Hardlife had indeed a hard life at a very tender age. He had to wrestle a crocodile that devoured his leg while he was attempting to cross a river on his way to school.
Perhaps his parents should have renamed him "Miracle" after he miraculously survived that vicious crocodile attack at the age of nine?
Hardlife Kawara (19) from Mupedzapasi village under chief Sunga, Mbire, in Mashonaland Central Province still vividly remembers how he survived the crocodile attack when he was in Grade Two back in 2008.
Yes, that dreaded year in which everyone has their own story of strife!
His village is more than 10 kilometres from the nearest school and he had to walk to and from school whilst crossing the crocodile infested Angwa River. It was a daily case of playing Russian Roulette with his life, punctuated by two weekend days of rest before restarting the dicing with death routine come Monday!
Although the river has a bridge, the bridge is far away and would mean walking for another five or more kilometres to school while using the bridge. So they used a crossing path while risking life and limb as they had no option.
The 19-year-old recounted how he escaped death to The Herald Saturday Lifestyle recently during a visit in Mbire at Mushumbi Primary. He believes had his brother who was then in Grade Four not helped wrestle the crocodile, he could be history.
Known to be crocodile infested, the river is not only a death trap but has resulted in most pupils from the other side missing school during and after the rainy season as they cannot risk crossing it.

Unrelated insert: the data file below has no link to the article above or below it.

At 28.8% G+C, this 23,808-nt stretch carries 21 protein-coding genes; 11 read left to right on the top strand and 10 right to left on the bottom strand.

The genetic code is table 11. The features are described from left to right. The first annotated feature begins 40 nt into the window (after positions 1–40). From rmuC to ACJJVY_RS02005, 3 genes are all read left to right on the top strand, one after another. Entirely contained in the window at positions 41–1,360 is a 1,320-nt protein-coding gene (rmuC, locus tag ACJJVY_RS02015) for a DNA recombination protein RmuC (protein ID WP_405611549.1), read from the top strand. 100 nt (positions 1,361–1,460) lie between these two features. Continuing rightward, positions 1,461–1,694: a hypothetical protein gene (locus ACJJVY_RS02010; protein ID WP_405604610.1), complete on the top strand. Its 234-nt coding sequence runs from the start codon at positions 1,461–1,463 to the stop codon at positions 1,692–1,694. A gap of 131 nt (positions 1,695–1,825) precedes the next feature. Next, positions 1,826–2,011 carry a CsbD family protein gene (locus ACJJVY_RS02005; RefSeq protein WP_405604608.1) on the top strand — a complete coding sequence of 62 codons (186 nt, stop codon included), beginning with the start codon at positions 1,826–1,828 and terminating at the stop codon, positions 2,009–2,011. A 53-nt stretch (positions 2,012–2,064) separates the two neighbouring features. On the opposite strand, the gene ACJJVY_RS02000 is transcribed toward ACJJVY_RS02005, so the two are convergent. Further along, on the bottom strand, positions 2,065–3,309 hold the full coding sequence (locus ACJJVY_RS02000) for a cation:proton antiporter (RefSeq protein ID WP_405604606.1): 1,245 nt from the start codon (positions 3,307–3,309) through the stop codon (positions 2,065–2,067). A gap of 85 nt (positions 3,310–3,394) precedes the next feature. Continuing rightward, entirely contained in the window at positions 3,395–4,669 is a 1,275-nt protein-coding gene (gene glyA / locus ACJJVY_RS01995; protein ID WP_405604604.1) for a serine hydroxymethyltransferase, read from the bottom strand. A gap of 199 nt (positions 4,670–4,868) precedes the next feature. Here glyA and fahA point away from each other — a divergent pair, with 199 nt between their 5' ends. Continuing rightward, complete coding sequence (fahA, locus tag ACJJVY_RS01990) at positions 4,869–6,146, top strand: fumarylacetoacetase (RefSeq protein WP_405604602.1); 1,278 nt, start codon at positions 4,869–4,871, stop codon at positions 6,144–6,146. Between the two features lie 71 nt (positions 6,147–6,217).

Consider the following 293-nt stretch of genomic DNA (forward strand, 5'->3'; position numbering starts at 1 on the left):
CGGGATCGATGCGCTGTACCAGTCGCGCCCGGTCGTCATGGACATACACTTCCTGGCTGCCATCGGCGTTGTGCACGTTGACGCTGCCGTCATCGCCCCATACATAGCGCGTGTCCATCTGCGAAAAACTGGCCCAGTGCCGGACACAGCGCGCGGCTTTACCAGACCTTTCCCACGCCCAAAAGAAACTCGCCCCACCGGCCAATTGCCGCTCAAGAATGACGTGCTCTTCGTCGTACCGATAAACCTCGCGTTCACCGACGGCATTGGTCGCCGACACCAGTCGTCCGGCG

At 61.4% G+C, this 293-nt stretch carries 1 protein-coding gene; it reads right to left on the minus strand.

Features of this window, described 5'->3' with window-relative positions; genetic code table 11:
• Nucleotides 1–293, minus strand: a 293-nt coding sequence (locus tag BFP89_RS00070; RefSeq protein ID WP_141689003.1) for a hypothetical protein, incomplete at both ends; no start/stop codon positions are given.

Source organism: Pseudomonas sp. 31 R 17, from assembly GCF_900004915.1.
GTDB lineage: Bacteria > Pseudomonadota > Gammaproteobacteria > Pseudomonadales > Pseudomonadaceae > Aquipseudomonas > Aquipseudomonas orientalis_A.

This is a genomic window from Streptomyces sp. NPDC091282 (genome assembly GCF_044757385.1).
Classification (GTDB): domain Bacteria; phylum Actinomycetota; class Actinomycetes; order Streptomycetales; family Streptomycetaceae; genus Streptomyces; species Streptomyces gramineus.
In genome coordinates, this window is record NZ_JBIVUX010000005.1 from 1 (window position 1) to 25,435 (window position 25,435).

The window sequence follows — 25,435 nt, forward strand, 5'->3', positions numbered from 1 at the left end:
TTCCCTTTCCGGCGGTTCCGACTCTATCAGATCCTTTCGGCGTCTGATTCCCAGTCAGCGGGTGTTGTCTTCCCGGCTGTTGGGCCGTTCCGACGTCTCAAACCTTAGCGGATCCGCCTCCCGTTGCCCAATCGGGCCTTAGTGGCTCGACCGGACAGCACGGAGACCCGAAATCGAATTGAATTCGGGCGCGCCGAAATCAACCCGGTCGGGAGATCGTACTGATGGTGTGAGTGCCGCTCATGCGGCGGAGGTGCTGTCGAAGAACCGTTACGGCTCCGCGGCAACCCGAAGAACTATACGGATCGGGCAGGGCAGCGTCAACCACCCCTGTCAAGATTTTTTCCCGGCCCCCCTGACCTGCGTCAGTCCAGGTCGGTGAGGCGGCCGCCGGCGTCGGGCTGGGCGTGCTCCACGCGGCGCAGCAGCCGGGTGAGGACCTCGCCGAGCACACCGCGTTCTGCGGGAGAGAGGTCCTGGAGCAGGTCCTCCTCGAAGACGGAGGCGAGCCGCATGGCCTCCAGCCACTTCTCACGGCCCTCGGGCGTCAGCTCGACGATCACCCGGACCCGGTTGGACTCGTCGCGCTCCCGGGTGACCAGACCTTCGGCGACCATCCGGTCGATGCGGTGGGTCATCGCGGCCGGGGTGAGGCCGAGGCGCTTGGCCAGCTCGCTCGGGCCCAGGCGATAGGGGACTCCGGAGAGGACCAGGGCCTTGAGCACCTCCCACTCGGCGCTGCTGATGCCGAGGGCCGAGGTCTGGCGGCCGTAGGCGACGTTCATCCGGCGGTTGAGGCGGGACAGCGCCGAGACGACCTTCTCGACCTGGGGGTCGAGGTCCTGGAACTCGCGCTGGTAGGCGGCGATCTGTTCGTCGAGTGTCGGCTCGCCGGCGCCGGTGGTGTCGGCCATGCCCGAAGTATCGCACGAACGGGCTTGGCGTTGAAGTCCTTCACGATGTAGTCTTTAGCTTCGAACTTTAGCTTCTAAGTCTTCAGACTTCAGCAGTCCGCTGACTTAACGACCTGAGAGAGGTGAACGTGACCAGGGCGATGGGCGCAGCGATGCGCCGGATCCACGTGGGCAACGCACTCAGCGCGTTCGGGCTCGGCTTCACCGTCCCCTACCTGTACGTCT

"We were crossing Angwa River to school when it attacked me. It grabbed my leg and was already pulling me into the river and when my brother heard me scream, he turned back and rushed to wrestle it.
"I only managed to hold firmly onto the grass on the riverbed as my brother held the jaws of the crocodile until it finally let go of me."
The harm had already been done as the reptile had already devoured the leg of the then grade-two pupil but thanks to his brave brother, he survived.
"I still remember how my brother wrestled the crocodile as I held firmly to the grass. When it finally let me go, it had already destroyed my leg. He pulled me to safety and meanwhile the other pupils we were with had run to the nearby village to call for help. So when the villagers came I was lying helplessly while bleeding profusely.
"I was rushed to Mushumbi Clinic and I was referred to a hospital in Harare. As there was no ambulance at the clinic, I remember some organisation volunteered their vehicle to take me to Harare," recalls Hardlife.
He then spent six months at Parirenyatwa Group of Hospitals where he was amputated. He was to spend more years out of school after he was discharged from hospital due to disability as he could no longer walk the long distance to school.
Thanks to a Government partnership with Save The Children and Leonard Cheshire Disability Trust of Zimbabwe (LCDZ) through the inclusive education programme that is fighting to keep children with all forms of disability in school, Hardlife went back to school after spending more than three years out of school.
Since he had missed out on school for years, when he finally went back he was taken back to Grade One at Mushumbi Primary School and he sat for his Grade Seven examinations this year at the age of 19.
The Resource Person at Mushumbi Primary School, Caroline Madimbu who is in charge of all pupils with disabilities at the school said Hardlife was one of the pioneers of the inclusive education programme at the school which started in 2011.